North Korea's "enigmatic" volcano Mount Paektu, which produced one of the largest eruptions in history, has molten rock lurking beneath it. This discovery was made as part of one of the first scientific collaborations between western and North Korean scientists – an effort dubbed a "milestone" by the researchers involved.
Mt Paektu sits on the boarder of North Korea and China. It is an active volcano and erupted in 946 AD, spewing huge quantities of lava and volcanic rock into the air. This eruption is believed to have formed the 5-kilometre caldera at its summit. Between 2002 and 2005, the volcano attracted a great deal of attention when it showed signs of unrest.
However, access to the volcano has been limited. This has meant very little is known of its history, the structure beneath and its magmatic evolution. Furthermore it does not sit on any of the tectonic locations often responsible for eruptions, so why it exists is also a bit of a puzzle.
Scientists from the UK and US joined researchers in North Korea to provide the first estimates for Mt Paektu's crustal structure. Published in the journal Science Advances, the researchers used data from six seismic stations to get readings from the volcano. They measured energy from distant earthquakes to see how it interacts with the earth beneath the volcano – when the energy bounces back, it can be recorded.
They were able to estimate, for the first time, that the crust 60km from the volcano is about 35km thick. "However, the crust beneath the volcano is more complicated and has clearly been modified by the 3.5-million-year history of volcanism in the region," they wrote.
Researchers say a large region of the crust has been changed by magmatism relating to volcanism. They said it is likely there is a region of molten rock in a significant portion of the crust beneath the volcano.
"[Results] suggest that partial melt is present in the crust beneath Mt Paektu," they wrote. "This region of melt represents a potential source for magmas erupted in the last few thousand years and may be associated with an episode of volcanic unrest observed between 2002 and 2005."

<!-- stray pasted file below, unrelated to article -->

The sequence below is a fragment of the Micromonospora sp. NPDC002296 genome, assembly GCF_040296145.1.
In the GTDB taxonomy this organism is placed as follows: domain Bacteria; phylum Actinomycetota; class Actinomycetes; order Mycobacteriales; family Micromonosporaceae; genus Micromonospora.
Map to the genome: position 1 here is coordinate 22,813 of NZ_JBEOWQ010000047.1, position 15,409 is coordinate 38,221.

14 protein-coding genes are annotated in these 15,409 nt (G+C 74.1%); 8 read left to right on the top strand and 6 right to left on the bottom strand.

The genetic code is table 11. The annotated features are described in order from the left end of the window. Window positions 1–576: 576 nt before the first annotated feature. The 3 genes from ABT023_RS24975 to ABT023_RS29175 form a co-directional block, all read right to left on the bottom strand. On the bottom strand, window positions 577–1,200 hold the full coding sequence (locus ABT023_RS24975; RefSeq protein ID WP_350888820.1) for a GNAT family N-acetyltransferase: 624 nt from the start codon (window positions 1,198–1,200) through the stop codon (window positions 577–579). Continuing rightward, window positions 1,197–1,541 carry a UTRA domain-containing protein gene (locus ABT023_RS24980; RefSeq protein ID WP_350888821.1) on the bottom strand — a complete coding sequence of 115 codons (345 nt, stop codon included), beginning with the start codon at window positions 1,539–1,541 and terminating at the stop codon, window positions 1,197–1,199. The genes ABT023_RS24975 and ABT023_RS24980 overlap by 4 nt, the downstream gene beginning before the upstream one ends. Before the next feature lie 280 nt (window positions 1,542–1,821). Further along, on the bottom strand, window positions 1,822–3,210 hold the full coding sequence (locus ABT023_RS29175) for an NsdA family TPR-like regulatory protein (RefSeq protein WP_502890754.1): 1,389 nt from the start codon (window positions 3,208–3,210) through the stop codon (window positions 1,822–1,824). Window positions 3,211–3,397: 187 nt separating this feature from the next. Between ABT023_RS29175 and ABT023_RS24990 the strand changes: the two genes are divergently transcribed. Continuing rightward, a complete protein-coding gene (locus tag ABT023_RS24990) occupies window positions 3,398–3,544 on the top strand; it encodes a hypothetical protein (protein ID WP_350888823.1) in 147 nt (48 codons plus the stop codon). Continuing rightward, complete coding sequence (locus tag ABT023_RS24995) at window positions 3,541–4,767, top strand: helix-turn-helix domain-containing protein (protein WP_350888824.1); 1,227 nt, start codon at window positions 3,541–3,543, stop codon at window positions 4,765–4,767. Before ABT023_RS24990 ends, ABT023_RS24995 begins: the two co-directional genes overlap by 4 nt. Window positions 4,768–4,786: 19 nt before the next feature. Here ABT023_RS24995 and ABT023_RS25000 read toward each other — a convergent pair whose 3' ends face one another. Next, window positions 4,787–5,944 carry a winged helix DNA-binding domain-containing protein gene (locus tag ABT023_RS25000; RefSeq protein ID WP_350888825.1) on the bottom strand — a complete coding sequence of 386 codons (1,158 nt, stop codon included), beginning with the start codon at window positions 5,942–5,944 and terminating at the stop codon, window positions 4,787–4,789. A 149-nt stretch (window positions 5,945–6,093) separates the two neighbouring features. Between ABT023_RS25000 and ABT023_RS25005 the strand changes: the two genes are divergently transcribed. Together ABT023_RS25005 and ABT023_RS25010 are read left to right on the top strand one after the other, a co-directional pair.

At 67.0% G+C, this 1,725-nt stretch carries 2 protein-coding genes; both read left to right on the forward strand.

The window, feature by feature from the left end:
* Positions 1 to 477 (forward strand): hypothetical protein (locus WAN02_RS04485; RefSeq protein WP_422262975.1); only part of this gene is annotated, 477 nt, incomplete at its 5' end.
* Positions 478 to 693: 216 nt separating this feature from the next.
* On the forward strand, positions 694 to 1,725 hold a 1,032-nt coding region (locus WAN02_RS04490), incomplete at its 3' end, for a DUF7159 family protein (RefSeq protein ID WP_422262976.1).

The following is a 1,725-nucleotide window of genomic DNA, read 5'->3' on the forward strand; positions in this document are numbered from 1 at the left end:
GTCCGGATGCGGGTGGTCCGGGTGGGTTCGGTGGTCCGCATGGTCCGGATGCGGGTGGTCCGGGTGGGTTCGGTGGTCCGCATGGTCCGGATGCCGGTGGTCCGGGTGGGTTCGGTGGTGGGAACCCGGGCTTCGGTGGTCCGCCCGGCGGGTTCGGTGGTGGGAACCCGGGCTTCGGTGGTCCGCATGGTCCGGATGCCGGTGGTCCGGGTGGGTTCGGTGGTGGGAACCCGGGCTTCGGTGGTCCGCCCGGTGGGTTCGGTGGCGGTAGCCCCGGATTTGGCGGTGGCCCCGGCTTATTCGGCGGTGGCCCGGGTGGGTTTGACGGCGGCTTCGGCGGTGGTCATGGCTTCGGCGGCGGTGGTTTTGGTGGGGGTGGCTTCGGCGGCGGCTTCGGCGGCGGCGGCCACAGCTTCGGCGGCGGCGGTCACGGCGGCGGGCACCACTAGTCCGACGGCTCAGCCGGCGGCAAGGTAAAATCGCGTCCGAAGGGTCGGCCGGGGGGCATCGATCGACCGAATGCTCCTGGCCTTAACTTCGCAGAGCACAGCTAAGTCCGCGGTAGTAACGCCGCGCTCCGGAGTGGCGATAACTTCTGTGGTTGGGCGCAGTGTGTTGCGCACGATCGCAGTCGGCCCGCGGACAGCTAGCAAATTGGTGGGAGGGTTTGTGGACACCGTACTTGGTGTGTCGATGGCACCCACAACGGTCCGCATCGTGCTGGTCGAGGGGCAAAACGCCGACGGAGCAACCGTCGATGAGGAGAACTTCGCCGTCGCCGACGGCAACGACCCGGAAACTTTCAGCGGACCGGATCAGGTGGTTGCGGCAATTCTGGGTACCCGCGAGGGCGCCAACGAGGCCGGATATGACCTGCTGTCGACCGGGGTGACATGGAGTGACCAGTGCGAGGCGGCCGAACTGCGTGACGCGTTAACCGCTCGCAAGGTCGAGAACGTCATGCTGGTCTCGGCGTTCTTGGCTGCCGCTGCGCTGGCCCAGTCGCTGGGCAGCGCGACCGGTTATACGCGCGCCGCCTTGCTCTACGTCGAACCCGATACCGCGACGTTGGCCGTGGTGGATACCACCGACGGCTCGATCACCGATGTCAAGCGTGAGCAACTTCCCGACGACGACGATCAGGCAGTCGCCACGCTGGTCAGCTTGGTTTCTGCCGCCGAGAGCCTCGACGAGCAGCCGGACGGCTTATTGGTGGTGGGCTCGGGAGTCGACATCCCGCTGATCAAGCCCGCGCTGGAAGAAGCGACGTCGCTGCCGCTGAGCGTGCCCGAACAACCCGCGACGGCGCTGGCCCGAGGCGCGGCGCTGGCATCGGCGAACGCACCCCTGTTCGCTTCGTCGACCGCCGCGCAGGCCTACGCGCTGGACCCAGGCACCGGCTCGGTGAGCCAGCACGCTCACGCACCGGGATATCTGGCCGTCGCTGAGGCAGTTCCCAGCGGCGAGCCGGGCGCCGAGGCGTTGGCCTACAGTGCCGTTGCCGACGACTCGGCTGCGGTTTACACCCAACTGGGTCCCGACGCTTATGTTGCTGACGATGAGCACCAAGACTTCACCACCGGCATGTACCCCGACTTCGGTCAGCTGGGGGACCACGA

Study authors James Hammond and Clive Oppenheimer told IBTimes UK that the findings do not point to another eruption taking place anytime soon. "At the moment the volcano is quiet. The Chinese and DPRK scientists monitor the volcano for changes in the system and this is the best way of understanding if a future eruption is likely," Hammond said.
Oppenheimer added: "The volcano has been active in the historical period and it is safe to assume that at some point in the future – we cannot say when, possibly not for centuries - there will be future activity. It would be the same for many volcanoes that have erupted in the not too distant past, without doing any further work we could conclude that a future eruption is possible."
Both scientists are currently working with the team from Pyongyang to publish more papers on the volcano. "Part of our project (and research of the Koreans and Chinese) is to understand what kinds of eruptions have happened in the past," Hammond said. "Once we know that well it is possible to assess what sort of eruption may happen in the future."
Oppenheimer said they are hoping to continue their research collaboration with the North Korean team, saying they hope to "extend and upscale" their work in the future. Hammond said: "We would like to do more work on the volcano. At the moment we do not have a project scheduled, but we are discussing with our Korean colleagues new projects and hope to get funding for this to allow us to do more work soon."